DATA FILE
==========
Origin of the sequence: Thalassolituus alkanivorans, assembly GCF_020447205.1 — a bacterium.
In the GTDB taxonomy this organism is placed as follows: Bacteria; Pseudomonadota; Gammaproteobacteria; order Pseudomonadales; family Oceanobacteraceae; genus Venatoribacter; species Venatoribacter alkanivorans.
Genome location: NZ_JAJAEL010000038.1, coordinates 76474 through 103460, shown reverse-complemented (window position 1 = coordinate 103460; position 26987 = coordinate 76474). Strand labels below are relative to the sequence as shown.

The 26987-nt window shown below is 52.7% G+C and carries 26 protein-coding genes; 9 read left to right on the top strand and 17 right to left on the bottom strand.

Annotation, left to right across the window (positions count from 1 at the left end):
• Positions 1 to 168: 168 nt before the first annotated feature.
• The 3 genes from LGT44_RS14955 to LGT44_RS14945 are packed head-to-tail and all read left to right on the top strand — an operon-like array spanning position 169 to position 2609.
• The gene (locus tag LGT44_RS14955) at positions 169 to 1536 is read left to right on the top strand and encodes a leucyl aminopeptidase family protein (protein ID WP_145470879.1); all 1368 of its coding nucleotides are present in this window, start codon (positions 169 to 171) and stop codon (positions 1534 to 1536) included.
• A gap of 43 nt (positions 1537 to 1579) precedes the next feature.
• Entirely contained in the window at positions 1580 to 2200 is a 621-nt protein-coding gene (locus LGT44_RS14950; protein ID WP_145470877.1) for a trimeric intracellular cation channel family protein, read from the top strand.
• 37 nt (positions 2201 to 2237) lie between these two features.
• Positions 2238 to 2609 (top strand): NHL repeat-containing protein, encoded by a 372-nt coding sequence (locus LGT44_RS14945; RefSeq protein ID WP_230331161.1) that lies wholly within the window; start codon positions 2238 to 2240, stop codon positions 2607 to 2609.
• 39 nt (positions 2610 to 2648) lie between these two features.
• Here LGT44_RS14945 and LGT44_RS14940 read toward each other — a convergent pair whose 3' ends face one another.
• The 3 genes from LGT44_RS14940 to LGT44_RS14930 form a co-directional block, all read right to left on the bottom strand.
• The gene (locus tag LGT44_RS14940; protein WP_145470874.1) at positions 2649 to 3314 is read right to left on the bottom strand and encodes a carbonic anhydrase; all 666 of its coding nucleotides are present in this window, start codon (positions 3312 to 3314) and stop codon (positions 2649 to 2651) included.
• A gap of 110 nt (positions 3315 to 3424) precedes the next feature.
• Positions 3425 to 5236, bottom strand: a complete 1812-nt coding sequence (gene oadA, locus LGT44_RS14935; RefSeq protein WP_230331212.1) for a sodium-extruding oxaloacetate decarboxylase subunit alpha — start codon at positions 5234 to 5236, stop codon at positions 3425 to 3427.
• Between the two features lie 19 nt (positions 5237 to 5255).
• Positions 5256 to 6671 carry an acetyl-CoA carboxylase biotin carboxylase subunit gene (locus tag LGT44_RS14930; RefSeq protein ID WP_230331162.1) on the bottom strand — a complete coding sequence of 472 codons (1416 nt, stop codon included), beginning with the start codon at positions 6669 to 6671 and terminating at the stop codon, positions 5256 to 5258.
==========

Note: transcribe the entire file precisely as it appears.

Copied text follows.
Origin of the sequence: Thalassolituus alkanivorans, assembly GCF_020447205.1 — a bacterium.
In the GTDB taxonomy this organism is placed as follows: Bacteria; Pseudomonadota; Gammaproteobacteria; order Pseudomonadales; family Oceanobacteraceae; genus Venatoribacter; species Venatoribacter alkanivorans.
Genome location: NZ_JAJAEL010000038.1, coordinates 76474 through 103460, shown reverse-complemented (window position 1 = coordinate 103460; position 26987 = coordinate 76474). Strand labels below are relative to the sequence as shown.

The 26987-nt window shown below is 52.7% G+C and carries 26 protein-coding genes; 9 read left to right on the top strand and 17 right to left on the bottom strand.

Annotation, left to right across the window (positions count from 1 at the left end):
• Positions 1 to 168: 168 nt before the first annotated feature.
• The 3 genes from LGT44_RS14955 to LGT44_RS14945 are packed head-to-tail and all read left to right on the top strand — an operon-like array spanning position 169 to position 2609.
• The gene (locus tag LGT44_RS14955) at positions 169 to 1536 is read left to right on the top strand and encodes a leucyl aminopeptidase family protein (protein ID WP_145470879.1); all 1368 of its coding nucleotides are present in this window, start codon (positions 169 to 171) and stop codon (positions 1534 to 1536) included.
• A gap of 43 nt (positions 1537 to 1579) precedes the next feature.
• Entirely contained in the window at positions 1580 to 2200 is a 621-nt protein-coding gene (locus LGT44_RS14950; protein ID WP_145470877.1) for a trimeric intracellular cation channel family protein, read from the top strand.
• 37 nt (positions 2201 to 2237) lie between these two features.
• Positions 2238 to 2609 (top strand): NHL repeat-containing protein, encoded by a 372-nt coding sequence (locus LGT44_RS14945; RefSeq protein ID WP_230331161.1) that lies wholly within the window; start codon positions 2238 to 2240, stop codon positions 2607 to 2609.
• 39 nt (positions 2610 to 2648) lie between these two features.
• Here LGT44_RS14945 and LGT44_RS14940 read toward each other — a convergent pair whose 3' ends face one another.
• The 3 genes from LGT44_RS14940 to LGT44_RS14930 form a co-directional block, all read right to left on the bottom strand.
• The gene (locus tag LGT44_RS14940; protein WP_145470874.1) at positions 2649 to 3314 is read right to left on the bottom strand and encodes a carbonic anhydrase; all 666 of its coding nucleotides are present in this window, start codon (positions 3312 to 3314) and stop codon (positions 2649 to 2651) included.
• A gap of 110 nt (positions 3315 to 3424) precedes the next feature.
• Positions 3425 to 5236, bottom strand: a complete 1812-nt coding sequence (gene oadA, locus LGT44_RS14935; RefSeq protein WP_230331212.1) for a sodium-extruding oxaloacetate decarboxylase subunit alpha — start codon at positions 5234 to 5236, stop codon at positions 3425 to 3427.
• Between the two features lie 19 nt (positions 5237 to 5255).
• Positions 5256 to 6671 carry an acetyl-CoA carboxylase biotin carboxylase subunit gene (locus tag LGT44_RS14930; RefSeq protein ID WP_230331162.1) on the bottom strand — a complete coding sequence of 472 codons (1416 nt, stop codon included), beginning with the start codon at positions 6669 to 6671 and terminating at the stop codon, positions 5256 to 5258.